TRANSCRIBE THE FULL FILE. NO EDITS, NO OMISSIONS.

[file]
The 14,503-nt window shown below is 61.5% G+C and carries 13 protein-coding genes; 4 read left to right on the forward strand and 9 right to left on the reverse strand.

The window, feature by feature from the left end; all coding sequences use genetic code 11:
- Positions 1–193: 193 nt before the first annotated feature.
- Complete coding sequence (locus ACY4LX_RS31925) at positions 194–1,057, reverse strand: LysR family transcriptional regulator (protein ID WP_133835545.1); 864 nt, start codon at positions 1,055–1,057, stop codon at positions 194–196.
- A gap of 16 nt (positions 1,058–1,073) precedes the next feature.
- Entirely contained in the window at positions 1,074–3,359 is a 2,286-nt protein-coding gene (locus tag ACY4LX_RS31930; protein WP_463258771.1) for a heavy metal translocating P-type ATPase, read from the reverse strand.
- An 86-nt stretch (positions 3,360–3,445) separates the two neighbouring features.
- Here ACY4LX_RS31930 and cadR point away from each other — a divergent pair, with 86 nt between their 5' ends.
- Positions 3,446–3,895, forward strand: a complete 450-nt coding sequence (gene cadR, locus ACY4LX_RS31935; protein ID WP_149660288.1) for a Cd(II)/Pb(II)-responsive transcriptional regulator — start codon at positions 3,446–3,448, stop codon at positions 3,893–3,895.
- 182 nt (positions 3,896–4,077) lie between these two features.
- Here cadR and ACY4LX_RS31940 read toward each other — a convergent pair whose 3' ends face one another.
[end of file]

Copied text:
The 14,503-nt window shown below is 61.5% G+C and carries 13 protein-coding genes; 4 read left to right on the forward strand and 9 right to left on the reverse strand.

The window, feature by feature from the left end; all coding sequences use genetic code 11:
- Positions 1–193: 193 nt before the first annotated feature.
- Complete coding sequence (locus ACY4LX_RS31925) at positions 194–1,057, reverse strand: LysR family transcriptional regulator (protein ID WP_133835545.1); 864 nt, start codon at positions 1,055–1,057, stop codon at positions 194–196.
- A gap of 16 nt (positions 1,058–1,073) precedes the next feature.
- Entirely contained in the window at positions 1,074–3,359 is a 2,286-nt protein-coding gene (locus tag ACY4LX_RS31930; protein WP_463258771.1) for a heavy metal translocating P-type ATPase, read from the reverse strand.
- An 86-nt stretch (positions 3,360–3,445) separates the two neighbouring features.
- Here ACY4LX_RS31930 and cadR point away from each other — a divergent pair, with 86 nt between their 5' ends.
- Positions 3,446–3,895, forward strand: a complete 450-nt coding sequence (gene cadR, locus ACY4LX_RS31935; protein ID WP_149660288.1) for a Cd(II)/Pb(II)-responsive transcriptional regulator — start codon at positions 3,446–3,448, stop codon at positions 3,893–3,895.
- 182 nt (positions 3,896–4,077) lie between these two features.
- Here cadR and ACY4LX_RS31940 read toward each other — a convergent pair whose 3' ends face one another.